Oncotarget

Research Papers:

High level of αB-crystallin contributes to the progression of osteosarcoma

PDF |  HTML  |  Supplementary Files  |  How to cite  |  Order a Reprint

Oncotarget. 2016; 7:9007-9016. https://doi.org/10.18632/oncotarget.6928

Metrics: PDF 770 views  |   HTML 998 views  |   ?  

Qing-Ming Shi, Jun Luo, Kai Wu, Ming Yin, Yu-Rong Gu and Xi-Gao Cheng _

Abstract

Qing-Ming Shi1,*, Jun Luo1,*, Kai Wu1,*, Ming Yin1, Yu-Rong Gu1 and Xi-Gao Cheng1

1 First Department of Orthopedic Surgery, The Second Affiliated Hospital of Nanchang University, Nanchang, Jiangxi, PR China

* These authors have contributed equally to this work

Correspondence to:

Xi-Gao Cheng, email:

Keywords: osteosarcoma, αB-Crystallin, invasion, MMP-9, prognosis

Received: June 24, 2015 Accepted: November 21, 2015 Published: January 17, 2016

Abstract

Accumulating evidences indicate the elevated expression of αB-Crystallin (Cryab) is implicated in tumorigenesis. However, the expression and biologic role of Cryab in osteosarcoma (OS) are still unknown. In this study, we showed that Cryab expression was elevated in OS tissues and cell lines, and down-regulation of Cryab in MG-63 and U-2OS cells led to a decline in the cells’ aggressiveness, and reduced secretion of matrix metalloproteinase-9 (MMP-9) in vitro, and lower metastasis potential in vivo. Further study indicated that the Cryab expression was positively associated with the activity of ERK1/2 which is responsible for the cells’ aggressiveness and MMP-9 secretion. Clinically, our data confirmed that the high level of Cryab was associated with shorten survival and tumor recurrence for the postoperative OS patients. Together, our results indicate that high level of Cryab is a new adverse outcomes marker for OS patients and may be used as a new therapeutic target.


005775R1.html

INTRODUCTION

Osteosarcoma (OS) is the most frequent malignant bone tumor in children and young people [1]. Although the overall survival of patients with high-grade OS has been markedly improved over the past decades [2], the recurrence for this disease still occurs in approximately 30 - 40 percent of patients with non-metastatic OS, furthermore, almost 80 percent of the OS patients with metastasis at the time of diagnosis will recur [3, 4]. Generally, the standard multimodal therapy failure for OS is associated with a very poor prognosis [5, 6]. Therefore, it is very important and meaningful to screen for novel molecular markers and deepen our understanding of the molecular mechanisms linked to OS metastasis and invasion.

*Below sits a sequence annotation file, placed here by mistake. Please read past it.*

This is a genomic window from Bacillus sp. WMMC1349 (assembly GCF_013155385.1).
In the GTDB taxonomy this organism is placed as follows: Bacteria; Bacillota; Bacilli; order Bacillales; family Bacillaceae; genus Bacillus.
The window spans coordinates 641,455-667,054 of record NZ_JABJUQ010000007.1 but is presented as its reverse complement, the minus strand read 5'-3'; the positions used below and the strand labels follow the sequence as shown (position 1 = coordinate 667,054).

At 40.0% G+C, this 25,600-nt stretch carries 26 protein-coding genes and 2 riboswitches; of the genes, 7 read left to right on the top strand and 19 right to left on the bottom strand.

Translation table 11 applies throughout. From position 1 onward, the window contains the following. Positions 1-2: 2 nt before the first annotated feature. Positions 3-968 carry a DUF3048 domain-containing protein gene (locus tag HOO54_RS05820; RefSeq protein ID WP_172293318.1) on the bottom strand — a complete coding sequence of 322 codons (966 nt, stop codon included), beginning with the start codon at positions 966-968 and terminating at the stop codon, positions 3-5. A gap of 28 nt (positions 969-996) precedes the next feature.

αB-crystallin (Cryab), a human small heat-shock proteins (sHsp), was first identified as one of the structure member of the vertebrate eye lens. Cryab presents with high levels in the lens, while low in other tissues including the cardiac and skeletal muscle, kidney, and brain [7]. The functions of Cryab have been found to be involved in a variety of processes including cytoskeletal assembly, remodeling and stabilization, apoptosis inhibition, and modulation of membrane fluidity [7]. In recent years, the increasing expression of Cryab have been identified to be related to a number of pathologies including cancer, with elevated expression of Cryab observed in several cancers, for example, a high level of Cryab has been found to be a prognostic marker in breast, renal, thyroid, nasopharyngeal, hepatocellular and lung cancers [8-11]. Furthermore, the up-regulation of Cryab expression seems to be associated with oncogenic transformation in basal-like breast cancer, and induces hepatocellular carcinoma cells epithelial-mesenchymal transition [9], In addition, the high level of Cryab was reported to be associated with cell apoptosis resistance, enhance cell survival under the oncogenic stress, growth factor starvation, chemotherapy, and other cellular stressors [12]. Given the key role of Cryab in human cancers development, further study of the role and mechanism of Cryab in OS is urgently needed.